education | WAMC

education

Russell Brown
Photo provided

Straining broadband internet and parents alike, students are now taking classes from home as schools remain closed due to the coronavirus. It’s not clear students will return at all this school year. Teachers have also had to adapt, bringing their instruction online. 

BTG PLAYS! 2019-2020 Touring Show is "Magic Tree House: Pirates Past Noon," based on the book "Magic Tree House: Pirates Past Noon" by Mary Pope Osborne. This musical features a book by Jenny Laird and Will Osborne, lyrics by Randy Courts and Will Osborne and music by Randy Courts, with direction by Travis Daly.

Magic Tree House: Pirates Past Noon is an adaptation of the fourth of Mary Pope Osborne's award-winning fantasy adventure books from the Magic Tree House book series, which has sold more than 100 million copies and is available in more than a hundred countries around the world.

BTG PLAYS! Touring Show is a part of Berkshire Theatre Group’s year-round education program, which reaches 13,000 school children annually. Beginning in October and running through the school year, this production is appropriate for elementary and middle school aged children and family audiences, and is designed to introduce students to the excitement of live theatre.

Our Falling into Place series spotlights the important work of -and fosters collaboration between- not-for-profit organizations in our communities; allowing us all to fall into place.

Falling Into Place is supported by The Seymour Fox Memorial Foundation, Providing a helping hand to turn inspiration into accomplishment. See more possibilities… see more promise… see more progress.

This morning we focus on Albany fund for Education. We welcome Kathryn Bamberger, Executive Board Member of the Albany Fund for Education - which enhances opportunities for students to learn, grow, and succeed by building community partnerships, raising funds, and investing in innovative and effective programs and projects that build equity and strengthen the educational infrastructure of the City School District of Albany. 

The Hart Cluett Museum’s ‘The Way We Work(ed)’ exhibit, will open to the public tomorrow at 5:00 p.m.The exhibit was organized by The Hart Cluett Museum in collaboration with the Smithsonian as part of a pilot project to develop a unique humanities-based exhibition about local work history. The museum is one of just 10 museums in the United States chosen through a competitive selection process.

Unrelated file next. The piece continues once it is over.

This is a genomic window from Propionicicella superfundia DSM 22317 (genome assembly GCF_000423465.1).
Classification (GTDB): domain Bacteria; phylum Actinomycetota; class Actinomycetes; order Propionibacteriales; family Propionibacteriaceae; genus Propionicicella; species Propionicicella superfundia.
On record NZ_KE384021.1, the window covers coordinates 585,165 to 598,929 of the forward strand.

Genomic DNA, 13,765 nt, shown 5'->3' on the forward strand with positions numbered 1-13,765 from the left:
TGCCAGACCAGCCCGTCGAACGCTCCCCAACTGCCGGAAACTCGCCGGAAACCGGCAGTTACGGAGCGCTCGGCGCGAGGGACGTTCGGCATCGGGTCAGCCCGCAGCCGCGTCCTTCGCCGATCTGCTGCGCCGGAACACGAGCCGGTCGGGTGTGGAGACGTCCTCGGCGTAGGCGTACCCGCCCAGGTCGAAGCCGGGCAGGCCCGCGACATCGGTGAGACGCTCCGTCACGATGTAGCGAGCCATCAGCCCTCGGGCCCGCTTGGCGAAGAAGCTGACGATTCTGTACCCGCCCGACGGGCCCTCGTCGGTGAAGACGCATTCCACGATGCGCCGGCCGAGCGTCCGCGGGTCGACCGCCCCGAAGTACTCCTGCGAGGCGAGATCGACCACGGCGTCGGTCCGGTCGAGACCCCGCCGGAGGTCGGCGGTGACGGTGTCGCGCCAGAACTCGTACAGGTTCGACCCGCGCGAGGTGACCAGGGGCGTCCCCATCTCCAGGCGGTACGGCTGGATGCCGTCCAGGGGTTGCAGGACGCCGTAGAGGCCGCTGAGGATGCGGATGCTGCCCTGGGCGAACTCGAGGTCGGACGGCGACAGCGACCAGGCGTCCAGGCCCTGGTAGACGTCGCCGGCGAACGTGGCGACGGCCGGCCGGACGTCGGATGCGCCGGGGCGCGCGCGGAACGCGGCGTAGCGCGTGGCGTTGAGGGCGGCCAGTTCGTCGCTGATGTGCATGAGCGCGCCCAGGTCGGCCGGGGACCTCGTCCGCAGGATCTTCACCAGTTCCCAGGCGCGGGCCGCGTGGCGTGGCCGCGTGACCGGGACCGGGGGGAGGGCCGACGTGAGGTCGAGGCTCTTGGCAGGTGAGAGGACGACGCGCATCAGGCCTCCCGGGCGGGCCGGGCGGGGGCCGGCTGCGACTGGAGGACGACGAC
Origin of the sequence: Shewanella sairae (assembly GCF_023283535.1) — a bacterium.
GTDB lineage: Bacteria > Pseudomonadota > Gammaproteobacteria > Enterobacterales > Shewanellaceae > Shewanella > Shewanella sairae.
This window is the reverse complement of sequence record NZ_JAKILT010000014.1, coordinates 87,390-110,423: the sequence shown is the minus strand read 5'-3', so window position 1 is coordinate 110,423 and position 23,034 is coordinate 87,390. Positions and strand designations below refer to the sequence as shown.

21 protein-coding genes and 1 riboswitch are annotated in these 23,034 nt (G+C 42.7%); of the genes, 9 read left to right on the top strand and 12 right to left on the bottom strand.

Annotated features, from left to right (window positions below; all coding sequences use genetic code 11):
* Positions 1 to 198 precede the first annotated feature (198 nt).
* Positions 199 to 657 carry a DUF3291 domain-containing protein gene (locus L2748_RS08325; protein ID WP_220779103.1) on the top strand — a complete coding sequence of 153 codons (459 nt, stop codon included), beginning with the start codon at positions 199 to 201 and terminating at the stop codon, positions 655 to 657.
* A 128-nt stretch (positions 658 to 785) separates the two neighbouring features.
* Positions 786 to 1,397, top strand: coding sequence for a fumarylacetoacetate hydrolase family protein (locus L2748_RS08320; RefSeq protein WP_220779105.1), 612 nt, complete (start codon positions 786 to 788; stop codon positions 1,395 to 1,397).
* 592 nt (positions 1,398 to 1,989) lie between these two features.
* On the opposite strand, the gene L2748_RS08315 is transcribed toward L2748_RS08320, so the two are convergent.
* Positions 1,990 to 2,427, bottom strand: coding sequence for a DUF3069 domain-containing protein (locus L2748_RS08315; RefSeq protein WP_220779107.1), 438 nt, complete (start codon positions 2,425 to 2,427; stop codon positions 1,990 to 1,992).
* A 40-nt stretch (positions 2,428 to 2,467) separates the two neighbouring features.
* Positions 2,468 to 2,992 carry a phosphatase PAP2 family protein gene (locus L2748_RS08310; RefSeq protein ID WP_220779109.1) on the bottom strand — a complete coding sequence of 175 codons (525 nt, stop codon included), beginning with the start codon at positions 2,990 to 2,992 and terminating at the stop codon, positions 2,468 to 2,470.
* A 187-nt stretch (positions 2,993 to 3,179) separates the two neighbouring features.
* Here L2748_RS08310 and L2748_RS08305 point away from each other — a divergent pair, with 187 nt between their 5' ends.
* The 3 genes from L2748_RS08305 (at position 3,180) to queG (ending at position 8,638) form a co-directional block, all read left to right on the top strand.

The exhibit is divided into four sections: “Where We Work,” “How We Work,” “Who Works?” and “Why We Work.” An advisory panel consisting of more than two dozen area professionals from widely different facets of the region’s workplaces was assembled to provide a contemporary perspective on the ever-changing nature of work. The panel included experts from backgrounds in technology, construction, agriculture, education and workforce development, among others.

Stacy Pomeroy Draper, the Curator of the Hart Cluett Museum joins us this morning.

Union College Receives Historic $51 Million Gift

Feb 22, 2020
Mary and Rich Templeton
Jackie Orchard / WAMC

Union College has received the largest single donation in its 225-year history.

William Doyle is a New York Times bestselling author and TV producer for networks including HBO, The History Channel, and PBS. Since 2015 he has served as Fulbright Scholar, Scholar in Residence and Lecturer on Media and Education at University of Eastern Finland, a Rockefeller Foundation Resident Fellow, and advisor to the Ministry of Education and Culture of Finland.

With Pasi Sahlberg, Professor of Education Policy at Gonski Institute for Education, University of New South Wales in Sydney, Australia, Doyle has written the book "Let the Children Play: How More Play Will Save Our Schools and Help Children Thrive."

Monique W. Morris, co-founder of the National Black Women’s Justice Institute, is the author of several books, including "Pushout," and "Black Stats." Her work has been featured by NPR, the New York Times, MSNBC, Essence, The Atlantic, the Washington Post, Education Week, and others.

Wise Black women have known for centuries that the blues have been a platform for truth-telling, an underground musical railroad to survival, and an essential form of resistance, healing, and learning.

In her highly anticipated book "Sing a Rhythm, Dance a Blues: Education for the Liberation of Black and Brown Girls," leading advocate Monique W. Morris invokes the spirit of the blues to articulate a radically healing and empowering pedagogy for Black and Brown girls. The book reimagines what education might look like if schools placed the thriving of Black and Brown girls at their center.